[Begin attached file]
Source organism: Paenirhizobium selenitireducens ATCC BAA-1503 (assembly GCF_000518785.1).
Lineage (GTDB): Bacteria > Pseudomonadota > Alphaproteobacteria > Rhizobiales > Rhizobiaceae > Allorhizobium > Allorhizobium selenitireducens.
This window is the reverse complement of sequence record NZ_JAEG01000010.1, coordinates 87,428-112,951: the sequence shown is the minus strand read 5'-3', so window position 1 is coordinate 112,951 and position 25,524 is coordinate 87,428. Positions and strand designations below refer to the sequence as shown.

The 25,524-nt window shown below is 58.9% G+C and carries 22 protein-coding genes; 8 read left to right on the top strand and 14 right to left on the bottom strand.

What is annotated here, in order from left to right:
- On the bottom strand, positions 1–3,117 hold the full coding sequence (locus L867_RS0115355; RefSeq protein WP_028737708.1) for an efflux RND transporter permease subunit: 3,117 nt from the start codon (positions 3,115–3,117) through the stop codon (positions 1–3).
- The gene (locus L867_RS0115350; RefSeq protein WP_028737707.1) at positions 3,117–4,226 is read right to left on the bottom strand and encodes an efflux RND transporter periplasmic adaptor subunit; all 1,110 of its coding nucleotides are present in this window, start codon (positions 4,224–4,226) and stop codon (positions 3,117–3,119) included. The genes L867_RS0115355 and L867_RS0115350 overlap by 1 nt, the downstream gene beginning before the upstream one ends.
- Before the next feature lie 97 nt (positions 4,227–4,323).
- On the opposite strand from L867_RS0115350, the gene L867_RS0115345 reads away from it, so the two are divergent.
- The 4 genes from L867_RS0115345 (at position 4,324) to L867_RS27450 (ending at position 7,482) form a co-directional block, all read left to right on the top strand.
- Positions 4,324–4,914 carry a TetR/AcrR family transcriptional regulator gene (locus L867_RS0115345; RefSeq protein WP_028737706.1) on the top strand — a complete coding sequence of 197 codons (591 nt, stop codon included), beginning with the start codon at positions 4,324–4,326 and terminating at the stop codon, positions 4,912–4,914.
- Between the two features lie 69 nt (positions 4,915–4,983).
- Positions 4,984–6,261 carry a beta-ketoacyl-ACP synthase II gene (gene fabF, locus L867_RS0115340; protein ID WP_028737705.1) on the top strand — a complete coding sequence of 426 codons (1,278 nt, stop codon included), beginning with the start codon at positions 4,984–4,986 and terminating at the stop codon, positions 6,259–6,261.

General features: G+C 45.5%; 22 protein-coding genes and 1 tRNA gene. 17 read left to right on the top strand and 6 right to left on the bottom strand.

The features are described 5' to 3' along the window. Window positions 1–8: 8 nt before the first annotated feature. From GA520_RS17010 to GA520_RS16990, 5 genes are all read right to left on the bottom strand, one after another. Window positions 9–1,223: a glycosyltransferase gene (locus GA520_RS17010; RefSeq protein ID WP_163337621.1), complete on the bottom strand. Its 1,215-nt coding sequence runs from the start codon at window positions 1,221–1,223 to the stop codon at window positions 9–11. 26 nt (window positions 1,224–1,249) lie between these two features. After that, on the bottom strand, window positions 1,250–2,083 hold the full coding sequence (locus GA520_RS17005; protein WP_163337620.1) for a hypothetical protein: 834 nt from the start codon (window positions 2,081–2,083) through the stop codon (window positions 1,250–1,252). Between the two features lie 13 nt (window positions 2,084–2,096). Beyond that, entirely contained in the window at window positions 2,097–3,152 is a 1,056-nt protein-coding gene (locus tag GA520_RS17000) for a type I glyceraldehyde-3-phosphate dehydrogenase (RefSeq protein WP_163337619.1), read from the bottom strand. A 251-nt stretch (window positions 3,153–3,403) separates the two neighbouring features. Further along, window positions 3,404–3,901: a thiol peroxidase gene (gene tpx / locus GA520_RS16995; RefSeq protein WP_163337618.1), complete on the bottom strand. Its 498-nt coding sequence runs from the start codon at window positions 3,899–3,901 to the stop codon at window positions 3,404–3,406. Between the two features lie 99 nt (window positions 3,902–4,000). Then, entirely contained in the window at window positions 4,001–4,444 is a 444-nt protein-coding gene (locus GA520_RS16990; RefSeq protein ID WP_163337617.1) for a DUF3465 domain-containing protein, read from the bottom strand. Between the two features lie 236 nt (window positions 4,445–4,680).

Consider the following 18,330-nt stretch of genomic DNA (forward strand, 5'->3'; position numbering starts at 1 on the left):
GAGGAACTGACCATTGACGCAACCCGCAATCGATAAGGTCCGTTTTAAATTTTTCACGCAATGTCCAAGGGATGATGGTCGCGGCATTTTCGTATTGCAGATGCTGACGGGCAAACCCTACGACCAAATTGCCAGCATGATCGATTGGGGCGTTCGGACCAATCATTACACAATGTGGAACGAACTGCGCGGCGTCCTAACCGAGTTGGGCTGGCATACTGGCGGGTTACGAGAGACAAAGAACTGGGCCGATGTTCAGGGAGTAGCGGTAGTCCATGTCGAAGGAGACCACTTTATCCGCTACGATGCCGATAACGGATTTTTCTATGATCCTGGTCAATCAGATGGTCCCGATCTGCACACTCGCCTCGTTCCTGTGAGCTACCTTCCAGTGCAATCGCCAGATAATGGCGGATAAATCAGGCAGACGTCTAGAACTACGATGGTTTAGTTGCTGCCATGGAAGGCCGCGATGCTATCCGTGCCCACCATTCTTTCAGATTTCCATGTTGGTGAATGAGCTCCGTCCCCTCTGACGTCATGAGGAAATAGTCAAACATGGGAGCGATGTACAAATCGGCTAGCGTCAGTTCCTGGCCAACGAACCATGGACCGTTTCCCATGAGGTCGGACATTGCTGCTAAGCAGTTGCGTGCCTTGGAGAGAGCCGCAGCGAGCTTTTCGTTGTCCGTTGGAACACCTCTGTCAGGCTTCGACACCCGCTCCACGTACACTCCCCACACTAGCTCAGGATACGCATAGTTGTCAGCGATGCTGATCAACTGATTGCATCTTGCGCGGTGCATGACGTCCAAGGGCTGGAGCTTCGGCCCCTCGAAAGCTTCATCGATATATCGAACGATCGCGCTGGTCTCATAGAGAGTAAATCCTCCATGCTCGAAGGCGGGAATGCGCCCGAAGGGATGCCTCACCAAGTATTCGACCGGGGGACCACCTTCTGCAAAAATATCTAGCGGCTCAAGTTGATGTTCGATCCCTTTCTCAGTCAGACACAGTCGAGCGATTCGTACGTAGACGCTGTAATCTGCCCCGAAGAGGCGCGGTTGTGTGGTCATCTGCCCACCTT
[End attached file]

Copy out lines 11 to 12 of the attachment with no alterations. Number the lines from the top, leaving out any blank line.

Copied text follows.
- Positions 4,324–4,914 carry a TetR/AcrR family transcriptional regulator gene (locus L867_RS0115345; RefSeq protein WP_028737706.1) on the top strand — a complete coding sequence of 197 codons (591 nt, stop codon included), beginning with the start codon at positions 4,324–4,326 and terminating at the stop codon, positions 4,912–4,914.
- Between the two features lie 69 nt (positions 4,915–4,983).